PARDON ME, I'd like to interrupt your regularly scheduled programming and introduce you to America's rarest athlete: Wonman Joseph Williams. His first name's a Korean word that means full harmony, but you don't need to check his papers. He's a defensive back on a Division I football team. You know, a student-ATHLETE.
He's a 19-year-old who stands up during team meetings at Virginia so that he won't fall asleep, but not because he's sluggish or disengaged. You see, he's attempting to do something that's nearly impossible at a college in the U.S. today. He's trying to be a student, an athlete and a human being. He's trying to live in full harmony.
Lotsa luck, kid! See you around!
Wait. That's him again, darting through a frigid rain and dripping into UVA's Alderman Library. His eyes fix on a student whose head has sagged onto a table amid the laptops, books and coffee cups. "That's one of the hunger strikers," murmurs a classmate. "He's two days in. They're doing it for the Living Wage Campaign."
Full Harmony stares in puzzlement. He has attended Living Wage rallies on campus, has friends in the crusade. He knows what's at stake for the thousands of campus workers barely scraping by, many on incomes at or near minimum wage. He knows the scrapers too: the old black dudes who scrape the snow and dog crap off this gorgeous green playground for the mind that Thomas Jefferson wrought nearly two centuries ago, the women who scrape the gravy and mayo off the plates in the dining-hall kitchens. Full Harmony's not another one of those students who cross campus with their eyes locked on their smartphones. He sings out greetings to total strangers, popping the bubble wrap around his school's elite matriculants, slicing at the distance between the students and the townies who serve them, perplexing all who've yet to perceive what he and they share. So how—besides the fact that he's a student-ATHLETE, one of 444,000 young American men and women who annually turn over their lives because they wish to play a college sport—has he missed hearing about this hunger strike?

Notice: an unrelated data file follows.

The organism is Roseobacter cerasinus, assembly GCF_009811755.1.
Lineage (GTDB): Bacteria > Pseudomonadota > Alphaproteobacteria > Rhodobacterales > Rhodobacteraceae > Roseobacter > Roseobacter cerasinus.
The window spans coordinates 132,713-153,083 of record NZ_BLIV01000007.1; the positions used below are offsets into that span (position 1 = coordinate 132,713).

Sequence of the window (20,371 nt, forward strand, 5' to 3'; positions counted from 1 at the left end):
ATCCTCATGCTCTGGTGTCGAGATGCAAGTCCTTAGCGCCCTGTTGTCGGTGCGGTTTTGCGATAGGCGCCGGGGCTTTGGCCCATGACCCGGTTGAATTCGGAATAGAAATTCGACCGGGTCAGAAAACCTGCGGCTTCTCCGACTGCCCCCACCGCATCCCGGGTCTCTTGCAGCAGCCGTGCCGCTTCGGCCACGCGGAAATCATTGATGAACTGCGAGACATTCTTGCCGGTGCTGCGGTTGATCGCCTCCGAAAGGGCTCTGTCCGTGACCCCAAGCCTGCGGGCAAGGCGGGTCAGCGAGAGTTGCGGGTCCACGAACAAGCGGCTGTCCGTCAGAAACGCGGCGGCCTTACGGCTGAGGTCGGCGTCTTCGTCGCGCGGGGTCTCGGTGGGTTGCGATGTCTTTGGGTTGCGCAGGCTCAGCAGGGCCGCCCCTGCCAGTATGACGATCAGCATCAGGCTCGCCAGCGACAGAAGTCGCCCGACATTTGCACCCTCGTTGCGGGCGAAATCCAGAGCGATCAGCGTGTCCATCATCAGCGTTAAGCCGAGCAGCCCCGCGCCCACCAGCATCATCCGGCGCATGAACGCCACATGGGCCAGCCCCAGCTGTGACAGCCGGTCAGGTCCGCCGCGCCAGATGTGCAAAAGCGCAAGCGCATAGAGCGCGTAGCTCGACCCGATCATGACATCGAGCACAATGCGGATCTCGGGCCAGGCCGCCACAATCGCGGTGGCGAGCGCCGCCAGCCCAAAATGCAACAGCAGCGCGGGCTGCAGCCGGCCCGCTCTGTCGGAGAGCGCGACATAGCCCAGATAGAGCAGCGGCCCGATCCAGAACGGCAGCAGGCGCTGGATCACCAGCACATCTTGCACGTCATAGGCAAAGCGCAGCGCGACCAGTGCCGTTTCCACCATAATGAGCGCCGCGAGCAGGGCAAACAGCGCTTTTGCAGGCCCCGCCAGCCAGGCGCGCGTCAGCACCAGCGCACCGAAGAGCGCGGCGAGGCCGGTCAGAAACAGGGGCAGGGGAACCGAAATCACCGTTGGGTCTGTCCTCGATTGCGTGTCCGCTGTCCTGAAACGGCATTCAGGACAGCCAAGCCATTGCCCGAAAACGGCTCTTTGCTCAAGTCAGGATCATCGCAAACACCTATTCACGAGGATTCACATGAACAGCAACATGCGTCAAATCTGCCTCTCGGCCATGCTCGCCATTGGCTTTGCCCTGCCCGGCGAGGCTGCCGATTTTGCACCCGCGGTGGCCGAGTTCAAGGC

He flashes a text to one of the Living Wage campaigners, a classmate named Hallie Clark: I didn't know y'all were hunger striking.
We sure are, she replies.
A thought and a nervous tickle run through him: He needs to join them. He needs to stop eating and watch the muscles on his 5'10", 207-pound body begin melting away so that Mama Kathy, the woman he hugs when she swipes his ID card at the dining hall, and Miss Mary, the lady he always chats with at the convenience-store cash register in the basement of Newcomb Hall, and all of their coworkers can.... But, c'mon. He's busy rehabbing the surgically repaired ligament in his left ankle, the one that wiped out most of his second season, so he'll be ready when spring ball starts in a few weeks ... and besides, imagine what his coaches would say ... and really, sports and social justice, they just don't mix anymore. Who in the last 40 years, in the wave after wave of American student-ATHLETES—not to mention the 4,100 young men on the rosters of the four mainstream professional sports each year—has made a stand like this?
Good. He can't hear that bitter cackle in the distance. It's one of the old, gray warriors from the front lines of the 1960s and early '70s who'd be willing to bet what this kid's going to decide. It's John Carlos, the bronze medalist in the '68 Olympic 200 meters, who raised his black-gloved fist on the medal stand to bring attention to racism in the U.S. and brought all hell down upon his head. "Athletes today?" he cries. "They don't know history! They don't want to come out of their box and risk people taking away their lollipops!"
Full Harmony whips out his cellphone again. Coach can't say no if Coach doesn't know. Count me in, he types.